Making a living through your passion is one thing, but doing it with your childhood best friend is another. UK house duo Bondax have been making it work for the last decade, pushing each other through numerous ups and downs and now finally coming up on their long awaited debut album. EDMsauce was lucky enough to catch their set at the new and improved Mixmag LAB in Los Angeles to get to know the Bondax boys alot better.
Tell me about your first exposure to soul music. That's one of the best aspects of your sound.
Adam: It's really different for both of us, so you go first.
George: Early on in our lives, obviously we've heard of the big soul music, Curtis Mayfield and Marvin Gaye and what not. In the UK, soul has it's ups and downs, and especially in the mainstream when we were younger, knowing much less about music, through our early teens we didn't hear alot. As we got to about fifteen, sixteen, we discovered Ballal and DeAngelo and all the likes of neo-soul music. From there we dug a bit deeper didn't we.
Adam: It was funny for me. When I grew up, I love my parents very much but I have some very evangelical christian parents, so I grew up listening to christian rock basically. I had to try and find soul music and one of the first people for me was Kanye West. I remember hearing Late Registration and the samples on that. It was sorta hip hop first and then George introduced me to electronic music, like underground stuff when we were like fifteen. Recently though we've gotten alot more into latin stuff and African music.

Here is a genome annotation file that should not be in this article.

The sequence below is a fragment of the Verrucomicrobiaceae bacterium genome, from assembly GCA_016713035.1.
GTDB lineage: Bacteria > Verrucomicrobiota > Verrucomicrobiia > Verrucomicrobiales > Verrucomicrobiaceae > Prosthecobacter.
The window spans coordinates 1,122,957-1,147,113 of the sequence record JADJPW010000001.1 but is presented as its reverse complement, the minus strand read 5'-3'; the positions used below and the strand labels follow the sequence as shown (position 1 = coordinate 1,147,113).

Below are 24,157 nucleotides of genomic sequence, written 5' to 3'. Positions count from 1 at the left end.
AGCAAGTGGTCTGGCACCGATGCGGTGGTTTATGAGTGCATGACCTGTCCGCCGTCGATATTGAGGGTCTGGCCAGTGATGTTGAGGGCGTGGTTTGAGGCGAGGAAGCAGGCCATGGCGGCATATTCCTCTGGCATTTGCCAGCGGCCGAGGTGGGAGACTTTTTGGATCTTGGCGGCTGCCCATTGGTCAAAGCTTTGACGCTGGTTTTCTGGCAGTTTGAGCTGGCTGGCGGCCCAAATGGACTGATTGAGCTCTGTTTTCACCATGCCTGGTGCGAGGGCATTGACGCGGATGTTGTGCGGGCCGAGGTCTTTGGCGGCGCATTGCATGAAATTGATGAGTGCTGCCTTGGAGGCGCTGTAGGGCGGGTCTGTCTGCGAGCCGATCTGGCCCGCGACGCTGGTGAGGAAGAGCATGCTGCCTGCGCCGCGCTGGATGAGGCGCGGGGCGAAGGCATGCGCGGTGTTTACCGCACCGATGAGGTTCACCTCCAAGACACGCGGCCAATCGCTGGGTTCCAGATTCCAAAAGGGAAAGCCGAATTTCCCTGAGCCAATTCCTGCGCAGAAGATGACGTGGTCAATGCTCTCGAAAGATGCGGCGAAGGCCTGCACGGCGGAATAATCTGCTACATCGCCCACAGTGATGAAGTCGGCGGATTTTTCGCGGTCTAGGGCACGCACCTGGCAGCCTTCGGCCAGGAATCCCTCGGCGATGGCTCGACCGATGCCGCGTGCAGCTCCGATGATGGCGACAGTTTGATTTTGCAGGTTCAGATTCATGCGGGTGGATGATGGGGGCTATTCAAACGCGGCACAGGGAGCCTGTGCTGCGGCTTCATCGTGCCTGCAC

You guys are throwing out words like “early teens”, how long have you been friends?
George: Since we were about 12…
Adam: Yeah, like 11 years.
At what age did you guys decide to get serious about music and form Bondax.
Adam: At 15, when we were doing our GCSEs which is the final exam you do before you can choose to go to college. I remember we were in the exam hall working on Garage Band together, that was the first tune we made.
And one of you is more of an instrumentalist, the other is a producer?
Adam: That's basically the dynamic but we've both changed alot over the years. It used to be like I'd always write the chords and George would do the bulk of the production and then we crossed paths a bit more. Like, George has become really good with keys and stuff but we both benefit from each other's skills.
George: We still hold the same roles in the duo but we've taught each other how to do the other thing now. I'll go into the studio maybe before him in the morning and come up with an idea and maybe a sample and some chords then he'll come in and write the bass side and then we'll do the beat together. It's a different process now. Before it was much more me find the samples and Adam would write all the musical parts. Y'know it's changed.
Adam: It's varied a lot over the years.
How old are you guys now?
George: I'm 24, he's 23.
Adam: Well, I'm 24 the first of April so very soon.
So you guys have being close friends throughout your teenage years, those are times when somebody can make a 180 degree change as far as personalities are concerned. How have you guys adapted not just as friends but as business partners as well?
George: I think we've learned the facets that work and the parts of each other that like…not to be overly serious…like when touring we know when to give each other space and leave each other alone. And there's conversations that we know we have to have but we don't wanna have but sometimes, in the past, we would have avoiding them, but now we have to confront them. We're adults now and this is serious, if we fail at this-
Adam: -yeah, we don't have any backup plans. George would be fine, to be fair, but i'm only good at music haha. I don't have anything else.
George: Yeah, we play things a bit more tactically. We have a bit more of a strategy to what we take on. Even though it hasn't come through, cause we haven't released anything yet, but the conceptual idea of the album, the artwork and stuff, is something we thought about way more now then we ever did two, three, or more years ago.